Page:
JC: It’s summertime and living in the Tiny House O’Steel ain’t so easy just yet. It’s looking beautiful from the outside, with its golden cedar facing and shiny metal arch, its double sliding doors and little windows. After a lot of prep work (see below) we finally got things ready for a silky smooth plywood flooring.
Next we’re talking about kitchen sinks and a cool composting toilet like this one:
We’re also pricing out a solar panel kit like this one:
Having a nice surface to land your feet is one thing. But not knowing where we’re really going to land is another. We still don’t have a place to call our own to take our THoS and live in it. This is the next enormous choice facing us. The biggest investment so far has yet to come.
Right now, our kind friends, Itty and Bill have allowed us to build on their land, but we don’t want to wear thin our welcome (we’d rather keep our friends!) We’ve investigated a number of lots in and around our town of Beacon, NY, wanting to stay close so we can keep our daughter in local schools, but also feeling priced out of our suddenly booming city. We’ve looked farther afield, to surrounding rural areas, at a 4 acre plot with no sewer or water or electricity (which means investing in eventually digging wells, sinking septic, and connecting power). We’ve looked closer, to a 2000 sq ft city plot that has existing hook-ups, but most likely very doubtful neighbors (and maybe unhappy city officials).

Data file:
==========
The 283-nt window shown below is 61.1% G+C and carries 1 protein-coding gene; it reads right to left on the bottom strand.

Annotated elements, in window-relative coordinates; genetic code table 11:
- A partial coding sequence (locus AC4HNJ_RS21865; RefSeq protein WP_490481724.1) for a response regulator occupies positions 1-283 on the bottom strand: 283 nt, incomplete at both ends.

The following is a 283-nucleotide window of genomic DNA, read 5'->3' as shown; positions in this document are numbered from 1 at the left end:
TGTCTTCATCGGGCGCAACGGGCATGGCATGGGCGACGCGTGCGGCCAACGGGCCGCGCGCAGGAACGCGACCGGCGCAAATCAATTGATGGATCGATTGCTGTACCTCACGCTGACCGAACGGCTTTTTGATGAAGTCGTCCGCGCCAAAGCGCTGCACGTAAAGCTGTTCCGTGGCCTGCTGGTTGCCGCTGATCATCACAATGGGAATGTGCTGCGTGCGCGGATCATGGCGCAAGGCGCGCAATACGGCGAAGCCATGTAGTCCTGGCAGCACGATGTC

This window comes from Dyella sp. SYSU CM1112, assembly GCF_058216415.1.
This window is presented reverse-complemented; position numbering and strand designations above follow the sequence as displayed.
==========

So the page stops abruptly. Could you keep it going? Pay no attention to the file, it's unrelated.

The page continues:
JM: As usual, Julie hits the nail on the head (without throwing the hammer at me.) When we started this project, we decided not to think too far into the future because we didn’t want to be intimidated by all the big questions we didn’t have answers for. We have used this method in the past; without it, we might not have ever achieved the more difficult things in our lives like writing books or paying for college or having a baby. We just plunged in, letting the chips fall where they may. When we’ve come to hard questions like what we’re facing now, we’ve tackled them head-on by talking about them to each other and our friends, gathering thoughts and advice, considering the steps we might take before plunging in once again to make a final decision.
Where to land has been the major question we’ve had the good fortune to be able to put off thanks to the generosity of our friends. And it’s also true that if we had decided to wait to find the ideal lot to build on, we might never have begun building at all. What we’re discovering when considering cheap vacant land in the area, is that the price you pay is proportional to the amount of risk you are willing to undertake. Whether it’s dealing with discarded oil tanks, bordering wetlands, uncertain easements, overlapping property lines on surveys that haven’t been updated since the 1950s (to name a few issues we’ve run into) a low selling price has lots of surprises! What is next for us? We’re eager to find out, too.